“Lord, teach us to pray” Luke 11:1
Last week I spent an hour working my way through Jon Tyson’s “How To Pray For An Hour” prayer wheel.
I do not believe there are short-cuts when it comes to expanding and deeping one’s prayer life. However, tools like this are really helpful in learning how to pray. As someone who struggles with prayer, I’ve discovered that I need resources like this to guide me along and keep me focused.
It’s been a long time since I prayed for an hour on my own. I decided to walk and pray through downtown Nelson, and I was shocked at how quickly the time flew by. In fact, I ended up expanding several of these sections far beyond 5 minutes, and ended up praying for about 1.5 hours!
Today I didn’t have a one-hour block through which I could move through the entire wheel in one session. However, I made it my goal to move through the wheel over the course of the day. Although a different experience, it was just as powerful to pray through this tool as my day unfolded. I can see both practices becoming part of my weekly ritual.
You may or may not find a tool like this helpful, but one of its strengths is that it forces you into modes of prayer that, depending on your spiritual love language, you may avoid or simply neglect. Case in point: I can’t remember the last time I prayed for “Holy Alertness.” And yet as I made my way through the streets of Nelson I was instantly sensitized to how critical a prayer that is for me as both a pastor and Christian.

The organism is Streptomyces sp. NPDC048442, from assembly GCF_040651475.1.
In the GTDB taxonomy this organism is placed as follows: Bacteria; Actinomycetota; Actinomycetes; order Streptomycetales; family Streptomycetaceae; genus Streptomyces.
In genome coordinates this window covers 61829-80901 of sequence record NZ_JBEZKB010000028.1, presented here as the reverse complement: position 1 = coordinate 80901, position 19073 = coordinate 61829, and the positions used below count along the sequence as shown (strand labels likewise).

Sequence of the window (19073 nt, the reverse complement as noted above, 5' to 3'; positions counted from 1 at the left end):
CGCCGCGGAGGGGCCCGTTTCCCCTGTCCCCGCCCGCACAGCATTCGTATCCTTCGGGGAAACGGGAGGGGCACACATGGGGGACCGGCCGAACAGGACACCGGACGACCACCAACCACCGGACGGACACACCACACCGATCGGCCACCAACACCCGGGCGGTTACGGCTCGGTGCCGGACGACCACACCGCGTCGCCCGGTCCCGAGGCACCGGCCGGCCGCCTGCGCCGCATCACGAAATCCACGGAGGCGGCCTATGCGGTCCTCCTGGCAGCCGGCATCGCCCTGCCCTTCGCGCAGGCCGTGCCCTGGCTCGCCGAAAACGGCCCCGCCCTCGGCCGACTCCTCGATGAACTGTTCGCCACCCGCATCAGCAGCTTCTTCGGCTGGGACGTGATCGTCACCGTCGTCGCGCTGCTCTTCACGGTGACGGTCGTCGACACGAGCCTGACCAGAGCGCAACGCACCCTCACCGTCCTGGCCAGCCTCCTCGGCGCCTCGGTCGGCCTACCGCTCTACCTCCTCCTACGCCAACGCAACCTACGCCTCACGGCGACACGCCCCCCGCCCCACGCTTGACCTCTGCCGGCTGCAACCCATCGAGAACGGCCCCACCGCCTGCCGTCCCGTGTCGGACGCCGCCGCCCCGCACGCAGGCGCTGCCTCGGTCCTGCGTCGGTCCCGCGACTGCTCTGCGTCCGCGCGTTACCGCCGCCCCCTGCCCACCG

Honestly, I’m not sure I could pray for an hour without a tool like this to help me. As I Mind type I’d rather talk about, think about, study, read, or teach on prayer than actually pray. I’m therefore very thankful for leaders like Jon Tyson who share resources that I can use to practice prayer in an intentional and sustained way.